Carbon Trust: Offshore Wind Among Cheapest UK Energy Sources by 2025
Last week at the Carbon Trust’s annual innovation lecture at the British Library global wind energy expert, Henrik Stiesdal, Chief Technical Officer at Siemens Wind Power told an audience of 200 prominent offshore wind stakeholders that offshore wind will be one of the cheapest, scalable solutions for the UK, as compared to other renewables and fossil fuel energy sources by 2025, if the true cost to society is factored into the cost of energy equation.
The redefinition of the electricity cost calculation from the most prominently used Levelised Cost of Electricity (LCoE), to Society’s Cost of Electricity (SCoE), means additional factors not normally accounted for are included which presents a more complete picture on the cost-benefit of energy. Additional factors include subsidies, grid access costs, variability costs, social costs, economic benefits and geopolitical impact. Without intensive innovation efforts from governments and industry, offshore wind could take another 20 years or so to be competitive based on conventional economic calculations. With collaborative initiatives like the Carbon Trust Offshore Wind Accelerator (OWA) this timeframe can be shortened.
During the lecture ‘How offshore wind can become a truly global energy source’ Henrik Stiesdal also explored the role innovation must play in ensuring that the technology can be deployed at scale globally and at a lower cost in the coming decade. Henrik reinforced that innovation is different from invention and that simple “smart” incremental improvements similar to those continually made in the automotive sector can collectively make a large impact on the cost of offshore wind. He believes that cost and risk sharing through collaborative programmes such as the OWA will be critical for technological developments to happen at the rate required and within the risk tolerance of utilities.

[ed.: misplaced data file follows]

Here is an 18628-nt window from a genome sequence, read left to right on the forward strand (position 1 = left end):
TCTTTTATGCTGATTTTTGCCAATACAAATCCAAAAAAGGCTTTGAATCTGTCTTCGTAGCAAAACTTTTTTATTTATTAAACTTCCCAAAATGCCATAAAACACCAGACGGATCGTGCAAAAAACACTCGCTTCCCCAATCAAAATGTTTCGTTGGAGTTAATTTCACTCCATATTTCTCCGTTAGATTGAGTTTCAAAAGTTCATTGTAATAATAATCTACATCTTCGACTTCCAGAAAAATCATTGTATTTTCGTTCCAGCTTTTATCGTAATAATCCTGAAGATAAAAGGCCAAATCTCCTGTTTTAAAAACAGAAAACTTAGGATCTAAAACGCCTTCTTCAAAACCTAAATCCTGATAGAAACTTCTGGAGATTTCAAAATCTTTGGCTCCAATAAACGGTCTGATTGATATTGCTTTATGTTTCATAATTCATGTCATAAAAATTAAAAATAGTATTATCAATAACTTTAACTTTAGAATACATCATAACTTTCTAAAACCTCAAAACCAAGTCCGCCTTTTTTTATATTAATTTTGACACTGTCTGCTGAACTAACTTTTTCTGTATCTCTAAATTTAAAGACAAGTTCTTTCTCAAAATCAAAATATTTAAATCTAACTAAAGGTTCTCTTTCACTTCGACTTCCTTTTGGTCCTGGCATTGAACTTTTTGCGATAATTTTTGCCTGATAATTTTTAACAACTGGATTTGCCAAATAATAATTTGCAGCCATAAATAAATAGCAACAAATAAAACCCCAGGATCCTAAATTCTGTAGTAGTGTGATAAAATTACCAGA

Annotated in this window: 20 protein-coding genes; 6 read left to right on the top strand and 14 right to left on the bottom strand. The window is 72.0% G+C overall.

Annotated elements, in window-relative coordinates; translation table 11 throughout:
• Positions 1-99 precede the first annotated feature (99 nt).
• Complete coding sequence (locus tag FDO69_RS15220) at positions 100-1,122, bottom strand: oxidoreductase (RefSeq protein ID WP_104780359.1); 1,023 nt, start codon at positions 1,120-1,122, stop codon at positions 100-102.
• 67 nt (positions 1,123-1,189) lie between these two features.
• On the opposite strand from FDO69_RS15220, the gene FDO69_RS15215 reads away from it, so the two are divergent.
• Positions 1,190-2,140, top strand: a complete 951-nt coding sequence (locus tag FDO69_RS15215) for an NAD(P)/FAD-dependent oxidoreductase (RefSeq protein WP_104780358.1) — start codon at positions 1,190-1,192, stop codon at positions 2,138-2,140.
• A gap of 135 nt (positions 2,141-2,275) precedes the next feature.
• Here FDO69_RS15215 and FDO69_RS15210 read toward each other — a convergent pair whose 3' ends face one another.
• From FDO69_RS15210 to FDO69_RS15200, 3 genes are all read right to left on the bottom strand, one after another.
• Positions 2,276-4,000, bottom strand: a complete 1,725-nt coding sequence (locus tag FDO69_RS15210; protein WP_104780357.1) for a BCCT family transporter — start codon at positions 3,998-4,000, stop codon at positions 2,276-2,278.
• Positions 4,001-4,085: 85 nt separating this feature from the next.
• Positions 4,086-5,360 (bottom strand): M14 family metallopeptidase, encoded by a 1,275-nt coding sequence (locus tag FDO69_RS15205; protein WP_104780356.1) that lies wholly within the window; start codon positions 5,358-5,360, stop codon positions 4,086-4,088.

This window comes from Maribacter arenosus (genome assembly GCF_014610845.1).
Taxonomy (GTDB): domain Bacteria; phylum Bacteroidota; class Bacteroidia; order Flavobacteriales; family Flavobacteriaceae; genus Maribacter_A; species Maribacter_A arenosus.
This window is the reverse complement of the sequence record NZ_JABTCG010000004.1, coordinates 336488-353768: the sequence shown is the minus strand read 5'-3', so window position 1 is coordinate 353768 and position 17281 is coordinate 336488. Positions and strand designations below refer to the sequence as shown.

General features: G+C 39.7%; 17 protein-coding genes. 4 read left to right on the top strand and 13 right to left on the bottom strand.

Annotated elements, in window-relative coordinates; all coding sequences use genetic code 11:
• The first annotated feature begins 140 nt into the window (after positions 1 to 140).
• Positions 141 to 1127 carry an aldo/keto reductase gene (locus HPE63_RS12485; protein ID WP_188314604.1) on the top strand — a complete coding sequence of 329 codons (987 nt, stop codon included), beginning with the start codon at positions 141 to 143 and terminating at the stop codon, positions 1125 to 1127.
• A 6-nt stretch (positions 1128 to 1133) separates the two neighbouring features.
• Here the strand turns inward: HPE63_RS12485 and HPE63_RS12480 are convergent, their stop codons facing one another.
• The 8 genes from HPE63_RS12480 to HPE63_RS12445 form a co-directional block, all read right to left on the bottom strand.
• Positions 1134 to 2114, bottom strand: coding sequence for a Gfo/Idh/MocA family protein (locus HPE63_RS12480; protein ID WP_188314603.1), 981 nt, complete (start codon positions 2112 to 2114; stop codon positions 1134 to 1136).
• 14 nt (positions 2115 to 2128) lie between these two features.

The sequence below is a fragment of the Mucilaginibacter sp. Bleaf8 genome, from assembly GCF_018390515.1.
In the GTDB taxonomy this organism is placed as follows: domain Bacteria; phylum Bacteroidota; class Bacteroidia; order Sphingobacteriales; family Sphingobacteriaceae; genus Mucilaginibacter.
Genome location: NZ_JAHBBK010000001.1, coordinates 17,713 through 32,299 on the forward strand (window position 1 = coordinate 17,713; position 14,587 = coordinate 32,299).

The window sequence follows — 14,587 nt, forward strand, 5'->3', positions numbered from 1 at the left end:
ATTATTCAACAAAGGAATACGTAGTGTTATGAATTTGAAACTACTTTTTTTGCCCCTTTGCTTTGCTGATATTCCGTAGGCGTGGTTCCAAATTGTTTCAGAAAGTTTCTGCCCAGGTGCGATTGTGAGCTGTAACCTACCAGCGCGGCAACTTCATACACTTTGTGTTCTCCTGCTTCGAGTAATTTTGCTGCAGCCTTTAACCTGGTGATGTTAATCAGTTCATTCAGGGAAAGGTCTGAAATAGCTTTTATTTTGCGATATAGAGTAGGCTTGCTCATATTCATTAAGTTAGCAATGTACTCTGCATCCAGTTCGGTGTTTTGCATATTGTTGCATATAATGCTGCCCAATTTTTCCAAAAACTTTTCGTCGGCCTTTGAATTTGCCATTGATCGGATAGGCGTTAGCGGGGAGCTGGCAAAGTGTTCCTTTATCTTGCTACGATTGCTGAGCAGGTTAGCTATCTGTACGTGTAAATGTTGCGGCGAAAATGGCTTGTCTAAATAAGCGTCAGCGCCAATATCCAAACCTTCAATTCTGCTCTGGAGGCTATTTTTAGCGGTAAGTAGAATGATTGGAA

Furthermore, he highlighted the need for lessons learned to be shared within the supply chain and risks to be clearly communicated with financial institutions. This will ensure the industry benefits collectively from past experiences and will further enhance the realisation that offshore wind is a safe, long-term investment opportunity.
Henrik Stiesdal, Chief Technology Officer, Siemens Wind Power commented: “No single company or institution can on its own bring down the cost of offshore wind power to the required level. However, through joint innovation and cooperation at many levels, as demonstrated by the Carbon Trust’s Offshore Wind Accelerator, we will surely get there!”
Tom Delay, Chief Executive Officer, the Carbon Trust: “As 125 countries meet for UN climate talks this week to discuss climate change for the first time in five years, energy will be high on the agenda as leaders pledge emission cuts. Offshore wind has the potential to play a critical role in the decarbonisation of the UK and global energy supply, but we must continue to demonstrate further cost reductions through innovation before it is on a level playing field with other energy sources. The concept of SCoE takes a more rounded view on the impact of various energy sources and would make offshore wind even more attractive for investors into the UK market.”
The inaugural Carbon Trust Innovation Lecture ‘Innovate to Generate’ marked the first in a new series of annual events, to share a vision of a low carbon world and explore the role that technology will play in solving one of the biggest challenges of the modern age – how to generate energy sustainably and cost effectively.
The first guest speaker, Henrik Stiesdal has been involved in the wind energy since 1978, when he designed one of the first wind turbines representing the so-called ‘Danish Concept’ which dominated the global wind industry through the 1980s. During his professional career, Stiesdal has received more than 200 patents related to wind power technology.